• Enhance sustainment and the QOL in rear areas.
  • Improve survivability of forward elements.
  • Contribute to countermobility activities.

A principal tool that is available to the engineer is the Civil-Engineering Support Plan (CESP). For more information on the CESP, see Chapter 5 and Appendix C. Generally, facility requirements within a contingency are needed for a short duration and, therefore, are satisfied (in priority) by—

  • Obtaining maximum use of existing facilities (controlled by the US/HN).
  • Modifying existing facilities rather than constructing new ones.
  • Leasing facilities.
  • Constructing new facilities.

Using an appropriate balance of US engineer troop units and contractors, Army forces that are deployed to developed areas capitalize on an established infrastructure and maximize the use of existing facilities. The construction effort is focused on facility modification and battle-damage repair, making maximum use of the HN's available manpower, equipment, and materials.

Army forces deployed to lesser-developed and undeveloped operational areas rely more on the construction of new austere facilities. The construction effort at first is focused on initial standard (up to 6 months expected use) or temporary standard (up to 24 months expected use) construction and battle-damage repair. As the operation extends over time, these standards may not be adequate for the level of QOL the commander deems appropriate for his soldiers. Whatever the standard, HNS is sought, but it may be less available than in developed areas. In all theaters, a prudent mix of troops, direct contracts, and LOGCAP contractors accomplish theater construction and/or repair requirements in the most efficient means available. Only through this mix can the engineer overcome shortfalls in resources while maintaining the support level required by all forces deployed in theater.


Engineer work requirements throughout the operational area normally exceed capabilities. The CINC routinely establishes a broad priority system within his OPORD (usually in Appendix 5 of Annex D in the OPORD). This priority system assists in applying resources across all services against only those tasks that are most critical to success. The following list provides a framework for assessing the priority of required engineer support in broad terms:

  • High loss of life or combat defeat.
  • Degraded combat effectiveness or increased vulnerability on the battlefield.
  • Degraded critical then noncritical combat service support (CSS).

These broad priorities are often inadequate to address specific projects that compete for resources. Frequently, these instances impact on more than one service either through the consumption of limited Class IV materials or the allocation of a limited construction element. Adjudication occurs within the TCEM cell for cases of broad theater consequence or the RCEM cell for cases of a more local nature. These cells are augmented to the CINC's staff engineers and almost always have joint membership.


Accurate and timely engineer reports from subordinate units to the senior engineer and the ASCC are critical to the Army engineers' ability to inform and advise the ASCC on engineer status and issues. This routine feedback mechanism allows the commander and his staff the visibility of current operations as they monitor activities. This in turn gives the engineer and his staff a way to anticipate needs and validate current plans and future engineer efforts. A thorough awareness of the activity level, unit locations, equipment, material, and personnel status provide the basis for the commander's decisions on—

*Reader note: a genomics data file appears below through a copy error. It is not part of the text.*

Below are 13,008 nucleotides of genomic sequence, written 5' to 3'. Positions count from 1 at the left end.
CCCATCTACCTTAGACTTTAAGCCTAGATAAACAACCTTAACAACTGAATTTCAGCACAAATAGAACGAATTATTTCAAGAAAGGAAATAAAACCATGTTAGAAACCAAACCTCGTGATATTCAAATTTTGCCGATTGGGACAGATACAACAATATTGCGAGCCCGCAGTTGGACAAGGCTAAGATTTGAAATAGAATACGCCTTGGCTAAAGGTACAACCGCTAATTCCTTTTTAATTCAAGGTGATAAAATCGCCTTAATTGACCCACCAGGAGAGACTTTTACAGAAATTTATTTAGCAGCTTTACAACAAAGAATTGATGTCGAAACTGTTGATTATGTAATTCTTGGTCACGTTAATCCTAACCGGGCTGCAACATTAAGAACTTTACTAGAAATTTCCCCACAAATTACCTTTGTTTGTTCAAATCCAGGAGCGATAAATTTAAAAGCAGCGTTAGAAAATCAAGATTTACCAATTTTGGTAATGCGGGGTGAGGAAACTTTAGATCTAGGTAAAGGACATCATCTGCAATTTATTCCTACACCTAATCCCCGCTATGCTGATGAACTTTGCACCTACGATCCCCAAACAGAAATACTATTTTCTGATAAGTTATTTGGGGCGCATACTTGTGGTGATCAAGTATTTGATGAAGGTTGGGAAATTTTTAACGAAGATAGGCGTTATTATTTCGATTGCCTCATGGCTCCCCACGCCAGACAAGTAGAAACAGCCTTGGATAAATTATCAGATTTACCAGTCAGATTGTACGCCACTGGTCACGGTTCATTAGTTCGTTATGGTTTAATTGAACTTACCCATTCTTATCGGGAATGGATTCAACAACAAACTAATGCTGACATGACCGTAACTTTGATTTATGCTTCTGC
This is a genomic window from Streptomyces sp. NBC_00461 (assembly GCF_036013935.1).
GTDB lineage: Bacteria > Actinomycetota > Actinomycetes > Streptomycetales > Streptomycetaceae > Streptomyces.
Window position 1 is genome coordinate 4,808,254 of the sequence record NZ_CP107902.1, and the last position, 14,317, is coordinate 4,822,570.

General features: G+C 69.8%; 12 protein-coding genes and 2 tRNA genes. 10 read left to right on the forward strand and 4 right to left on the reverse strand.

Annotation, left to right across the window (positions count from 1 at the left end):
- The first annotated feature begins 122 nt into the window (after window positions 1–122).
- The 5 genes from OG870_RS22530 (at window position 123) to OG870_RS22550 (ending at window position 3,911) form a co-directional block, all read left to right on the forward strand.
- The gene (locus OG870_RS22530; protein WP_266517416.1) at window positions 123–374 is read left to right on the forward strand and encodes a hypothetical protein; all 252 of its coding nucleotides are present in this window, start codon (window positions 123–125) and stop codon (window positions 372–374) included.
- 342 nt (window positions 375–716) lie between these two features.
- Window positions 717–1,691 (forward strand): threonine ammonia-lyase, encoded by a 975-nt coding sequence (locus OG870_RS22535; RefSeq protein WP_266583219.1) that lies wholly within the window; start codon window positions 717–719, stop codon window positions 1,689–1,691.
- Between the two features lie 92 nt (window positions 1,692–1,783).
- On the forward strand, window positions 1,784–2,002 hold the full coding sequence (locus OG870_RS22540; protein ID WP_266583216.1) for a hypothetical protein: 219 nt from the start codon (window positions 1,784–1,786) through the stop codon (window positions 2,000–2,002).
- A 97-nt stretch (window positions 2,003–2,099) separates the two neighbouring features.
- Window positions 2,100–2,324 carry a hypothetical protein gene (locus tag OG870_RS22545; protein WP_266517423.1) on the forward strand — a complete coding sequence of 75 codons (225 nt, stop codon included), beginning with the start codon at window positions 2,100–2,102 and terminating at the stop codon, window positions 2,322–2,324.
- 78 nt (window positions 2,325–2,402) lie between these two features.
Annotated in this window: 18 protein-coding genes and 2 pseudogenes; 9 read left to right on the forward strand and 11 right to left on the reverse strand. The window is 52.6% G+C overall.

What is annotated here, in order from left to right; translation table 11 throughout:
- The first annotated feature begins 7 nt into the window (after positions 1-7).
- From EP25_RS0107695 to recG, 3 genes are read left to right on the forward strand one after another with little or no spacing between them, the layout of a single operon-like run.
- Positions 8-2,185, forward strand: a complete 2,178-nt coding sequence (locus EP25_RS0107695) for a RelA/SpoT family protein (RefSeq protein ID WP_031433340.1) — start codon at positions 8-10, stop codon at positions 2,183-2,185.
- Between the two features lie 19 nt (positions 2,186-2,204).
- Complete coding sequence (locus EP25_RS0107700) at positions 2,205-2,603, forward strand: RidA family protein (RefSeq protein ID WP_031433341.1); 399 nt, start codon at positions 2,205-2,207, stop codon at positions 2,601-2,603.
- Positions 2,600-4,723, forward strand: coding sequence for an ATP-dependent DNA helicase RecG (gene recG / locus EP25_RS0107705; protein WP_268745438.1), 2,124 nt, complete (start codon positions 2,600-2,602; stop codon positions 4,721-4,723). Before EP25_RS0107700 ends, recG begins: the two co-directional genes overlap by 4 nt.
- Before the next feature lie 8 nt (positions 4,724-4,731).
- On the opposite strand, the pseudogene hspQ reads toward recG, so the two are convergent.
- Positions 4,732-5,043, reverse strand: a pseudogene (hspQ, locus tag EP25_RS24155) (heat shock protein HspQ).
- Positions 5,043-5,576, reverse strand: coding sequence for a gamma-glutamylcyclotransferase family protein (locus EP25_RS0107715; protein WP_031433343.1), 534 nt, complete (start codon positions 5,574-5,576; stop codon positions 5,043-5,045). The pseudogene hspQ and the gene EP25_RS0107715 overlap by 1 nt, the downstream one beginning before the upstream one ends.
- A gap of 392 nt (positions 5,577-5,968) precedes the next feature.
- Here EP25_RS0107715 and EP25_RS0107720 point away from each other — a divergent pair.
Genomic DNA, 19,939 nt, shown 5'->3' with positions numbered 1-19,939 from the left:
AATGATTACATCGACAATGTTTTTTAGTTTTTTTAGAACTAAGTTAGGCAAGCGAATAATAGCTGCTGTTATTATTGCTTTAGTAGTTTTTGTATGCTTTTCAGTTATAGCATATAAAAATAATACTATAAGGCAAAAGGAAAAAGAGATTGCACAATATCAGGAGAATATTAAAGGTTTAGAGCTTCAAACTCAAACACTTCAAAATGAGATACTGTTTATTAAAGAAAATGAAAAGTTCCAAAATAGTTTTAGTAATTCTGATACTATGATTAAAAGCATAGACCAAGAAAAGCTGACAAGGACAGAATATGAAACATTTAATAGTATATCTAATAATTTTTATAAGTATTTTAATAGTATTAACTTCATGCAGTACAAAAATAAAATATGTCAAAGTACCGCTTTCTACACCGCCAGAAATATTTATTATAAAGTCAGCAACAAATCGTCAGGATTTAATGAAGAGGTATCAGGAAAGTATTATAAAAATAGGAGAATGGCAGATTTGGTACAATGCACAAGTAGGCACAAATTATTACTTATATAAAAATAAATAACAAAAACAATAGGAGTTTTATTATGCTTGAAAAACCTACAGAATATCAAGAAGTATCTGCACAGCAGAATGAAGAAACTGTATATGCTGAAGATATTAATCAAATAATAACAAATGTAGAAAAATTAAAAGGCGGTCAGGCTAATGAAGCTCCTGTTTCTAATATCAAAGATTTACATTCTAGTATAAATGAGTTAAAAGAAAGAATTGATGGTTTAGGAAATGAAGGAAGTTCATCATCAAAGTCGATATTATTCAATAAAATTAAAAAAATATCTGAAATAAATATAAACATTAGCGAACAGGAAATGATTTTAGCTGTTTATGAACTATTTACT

• Task organization.
  • Mission allocation.
  • Viability of future operational COAs.
  • Time-phased force-deployment data adjustments.

The reporting times, the frequency, and the format will be specified within the OPORDs or the standing operating procedures (SOPs) for the units involved. Avoid generating reporting requirements that distract from the unit's mission capability or exceed their staffing capability. If the reports serve multiple purposes and HQ, duplicating information in varied formats would be minimized. The TCMS software fielded for all Army engineer battalions (combat) (heavy), groups, brigades, and ENCOMs has imbedded reports formats that could—

  • Standardize reporting.
  • Draw from management data assembled for mission execution.
  • Benefit the reporting unit by decreasing the generation of reports for the higher HQ.

Obstacle and minefield reporting are engineer coordination measures with grave consequences if not recorded and communicated properly. The land-component commander by joint doctrine is the command repository for all minefield data. The need for a single clearing house for these reports is paramount to engineer units, maneuver elements, and logisticians operating within the theater. As units cross boundaries or push forward into enemy territory, friendly reinforcing obstacles must be known. Scatterable minefields, whether emplaced by the Air Force (Gator), Army aviation (air Volcano), artillery (area-denial artillery munition [ADAM], remote antiarmor mine [RAAM], and wide-area mine [WAM]), or combat engineers (Volcano or Modular Pack Mine System [MOPMS]), have variable self-destruct times and reliability that will affect operations.

At the time of publication, the US's use of antipersonnel land mines is being changed according to presidential guidance and the fiscal year (FY) 98 DOD Authorization Bill. As friendly elements report enemy or friendly emplaced systems, the ASCC's staff engineer is the clearing house for this information. This single repository becomes the authoritative source on obstacle status and is a principal guard against fratricide. The ASCC's staff engineer is assessable by all services that anticipate ground operations in affected areas. He possesses the visibility and/or connectivity to other services to ensure maintenance of the most complete, reliable database on obstacles.